From the nonuniform group, 638 were classified as overrepresented in a statistically significant way. The first ranked motifs in this subgroup correspond to motifs that match previously described consensi. For example, motifs like TATAAA, TATATA, TATATAA, TATATAT, and TATAAAA match with the TATAbox; GGGTA, and GGGCG fit the GCbox profile.
Figure 4(a) shows the positional distribution of the TATAAA motif, the most common consensus sequence for the TATAbox in the yeast Saccharomyces cerevisiae [18]. In this data set this motif is present in 3242 out of 5864 promoters. In metazoans, the TATAbox is typically located about 25 – 30 nt upstream of the transcription start site. However, in Saccharomyces cerevisiae, this box has a more variable position that ranges from about 40 to 100 nt upstream of the start site, and it has been observed that a wide range of sequences can function as a TATAbox in vivo [19].
Figure 4. Positional distribution of specific motifs that correspond to TATAbox and the GCbox in the global Saccharomyces cerevisiae data set.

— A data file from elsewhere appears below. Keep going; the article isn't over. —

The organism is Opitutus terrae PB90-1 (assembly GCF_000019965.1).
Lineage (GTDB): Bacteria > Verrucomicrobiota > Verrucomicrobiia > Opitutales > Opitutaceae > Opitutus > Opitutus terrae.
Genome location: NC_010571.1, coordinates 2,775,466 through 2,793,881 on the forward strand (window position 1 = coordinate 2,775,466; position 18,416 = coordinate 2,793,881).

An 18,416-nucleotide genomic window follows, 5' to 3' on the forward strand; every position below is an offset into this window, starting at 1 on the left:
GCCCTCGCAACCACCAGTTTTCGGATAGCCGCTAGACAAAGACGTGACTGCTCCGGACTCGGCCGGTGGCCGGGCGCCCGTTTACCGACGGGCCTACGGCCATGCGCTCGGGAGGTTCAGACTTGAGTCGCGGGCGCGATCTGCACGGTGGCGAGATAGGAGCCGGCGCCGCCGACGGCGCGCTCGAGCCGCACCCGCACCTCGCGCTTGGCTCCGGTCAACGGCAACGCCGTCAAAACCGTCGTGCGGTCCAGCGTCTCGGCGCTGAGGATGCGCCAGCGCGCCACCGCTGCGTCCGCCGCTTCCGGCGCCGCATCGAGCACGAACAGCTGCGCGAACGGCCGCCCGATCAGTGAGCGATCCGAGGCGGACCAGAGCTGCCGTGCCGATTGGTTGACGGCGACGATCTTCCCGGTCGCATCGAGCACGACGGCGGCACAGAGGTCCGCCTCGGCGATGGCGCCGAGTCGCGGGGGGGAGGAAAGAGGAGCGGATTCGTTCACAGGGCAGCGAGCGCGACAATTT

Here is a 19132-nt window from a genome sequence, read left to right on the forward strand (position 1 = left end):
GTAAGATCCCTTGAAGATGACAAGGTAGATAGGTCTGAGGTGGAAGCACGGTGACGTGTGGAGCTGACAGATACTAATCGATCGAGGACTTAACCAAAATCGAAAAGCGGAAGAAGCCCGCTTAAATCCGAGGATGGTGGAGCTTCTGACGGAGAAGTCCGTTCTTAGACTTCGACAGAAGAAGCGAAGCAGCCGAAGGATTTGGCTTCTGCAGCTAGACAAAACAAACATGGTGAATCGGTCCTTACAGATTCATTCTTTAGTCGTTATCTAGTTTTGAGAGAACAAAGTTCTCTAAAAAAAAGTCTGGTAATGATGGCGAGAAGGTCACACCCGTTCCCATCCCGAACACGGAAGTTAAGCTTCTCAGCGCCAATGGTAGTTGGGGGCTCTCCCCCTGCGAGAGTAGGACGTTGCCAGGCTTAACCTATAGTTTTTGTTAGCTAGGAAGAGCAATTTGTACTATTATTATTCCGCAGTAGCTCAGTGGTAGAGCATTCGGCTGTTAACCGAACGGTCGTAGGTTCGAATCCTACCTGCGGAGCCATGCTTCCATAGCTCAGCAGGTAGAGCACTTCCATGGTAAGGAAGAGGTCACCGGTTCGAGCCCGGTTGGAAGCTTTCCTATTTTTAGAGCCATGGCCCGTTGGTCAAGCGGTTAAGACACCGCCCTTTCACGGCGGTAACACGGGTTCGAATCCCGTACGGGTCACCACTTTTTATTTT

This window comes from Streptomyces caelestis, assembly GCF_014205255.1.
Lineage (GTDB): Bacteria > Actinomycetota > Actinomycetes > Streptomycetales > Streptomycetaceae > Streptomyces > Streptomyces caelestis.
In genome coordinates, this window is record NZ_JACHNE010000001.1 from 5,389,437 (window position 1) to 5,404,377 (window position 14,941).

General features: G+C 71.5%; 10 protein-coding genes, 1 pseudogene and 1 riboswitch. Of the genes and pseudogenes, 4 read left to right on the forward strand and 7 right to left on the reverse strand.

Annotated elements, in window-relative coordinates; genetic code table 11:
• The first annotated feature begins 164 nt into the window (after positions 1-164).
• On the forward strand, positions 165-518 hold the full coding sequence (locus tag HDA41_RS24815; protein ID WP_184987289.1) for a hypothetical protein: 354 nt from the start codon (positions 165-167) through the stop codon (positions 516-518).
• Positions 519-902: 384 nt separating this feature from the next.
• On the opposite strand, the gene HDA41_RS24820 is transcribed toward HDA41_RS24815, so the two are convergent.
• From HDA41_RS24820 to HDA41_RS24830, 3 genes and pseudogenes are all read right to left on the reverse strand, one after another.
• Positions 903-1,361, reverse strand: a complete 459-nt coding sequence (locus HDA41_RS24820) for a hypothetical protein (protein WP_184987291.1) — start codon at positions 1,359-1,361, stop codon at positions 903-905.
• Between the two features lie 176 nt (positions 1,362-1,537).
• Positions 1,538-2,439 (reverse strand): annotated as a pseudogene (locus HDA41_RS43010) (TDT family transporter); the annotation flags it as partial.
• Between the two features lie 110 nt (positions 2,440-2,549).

In Figure 4(b) it is also possible to observe the positional distribution of a set of motifs that corresponds to the GCbox. The pvalues obtained for the uniformity test for these elements are much lower than 0.05, suggesting nonuniformity and stressing that these motifs have a positional preference.
However, only the TATAbox has been classified as overrepresented in a statistically significant way. This is a case where the application of a nonuniformity test would identify biologically significant motifs that would go unnoticed by the overrepresentation tests.
The results obtained for this data set show that most of the extracted motifs are classified as nonuniformly distributed. This result was somehow expected since the motif finder was instructed to extract motifs with a minimum quorum of 20% in a large data set of 5856 promoter sequences. This means that each motif must be present in at least 1172 sequences. Some of the motifs extracted correspond to known transcription factors binding sites and a large number corresponds to motifs that are important in the context of the chromatin regulation. Most of these motifs are known to have a positional preference. In this example, we did not perform a detailed analysis of all the motifs extracted, since they are too numerous. The objective was to identify well characterized motifs that have positional preference and that may not be overrepresented in a statistically significant way.